KwaZulu Natal extends from the Indian Ocean to the 3,000 metre high Drakensberg
Mountains. Therefore, there are wide variations in climate.
In the coastal region, including Durban, it is sub-tropical; hot and
sticky with thunderstorms in the afternoon. Further west, in the so-called
Midlands, the weather becomes less sticky. And towards the mountainous
region temperatures are cooler with fog and wind more prevalent - it has
even been known to snow here.
Like the weather, the flora and fauna vary considerably depending on
where you are.
Many of the region's plants are exhibited at Durban's excellent botanical
gardens. Sugar is a major crop and much of this is exported through Durban,
or used in the brewing industry.
We were fortunate enough to be in this
region in springtime (October) when the jacaranda trees were in full blossom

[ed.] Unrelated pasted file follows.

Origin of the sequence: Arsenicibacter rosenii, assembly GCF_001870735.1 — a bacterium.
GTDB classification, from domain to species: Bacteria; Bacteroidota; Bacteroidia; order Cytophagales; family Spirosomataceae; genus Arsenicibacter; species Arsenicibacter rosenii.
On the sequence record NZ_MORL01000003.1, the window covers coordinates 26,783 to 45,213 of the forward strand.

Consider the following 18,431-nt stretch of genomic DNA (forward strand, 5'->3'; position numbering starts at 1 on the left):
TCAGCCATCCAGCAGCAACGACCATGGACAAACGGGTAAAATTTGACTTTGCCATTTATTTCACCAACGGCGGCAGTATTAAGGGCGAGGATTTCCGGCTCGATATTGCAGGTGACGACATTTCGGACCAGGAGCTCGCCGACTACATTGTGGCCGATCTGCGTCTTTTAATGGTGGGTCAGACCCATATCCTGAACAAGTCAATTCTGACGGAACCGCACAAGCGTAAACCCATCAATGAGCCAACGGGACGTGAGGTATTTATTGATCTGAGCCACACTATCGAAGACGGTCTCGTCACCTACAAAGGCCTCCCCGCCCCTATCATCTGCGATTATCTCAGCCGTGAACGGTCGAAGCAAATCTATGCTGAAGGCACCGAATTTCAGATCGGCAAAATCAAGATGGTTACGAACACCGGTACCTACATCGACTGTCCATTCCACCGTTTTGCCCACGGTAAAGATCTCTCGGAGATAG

- these truly were a wonderful sight (pic).
Sugar leaves South Africa . . .
. . . or perhaps becomes beer
A large centipede in the Valley of a Thousand Hills
Brunfelsia pauciflora calycina, the yesterday,
today and tomorrow tree
Some of the most exotic natural sights are to be found on the slopes
of the Drakensberg. Lizards, sun birds and eland are seen amongst lovely
flowering trees and tiny rock-loving flowers.
In the north of KwaZulu Natal is the Hluhluwe Game Park which has a wide
variety of game, including rhino, elephant and giraffe.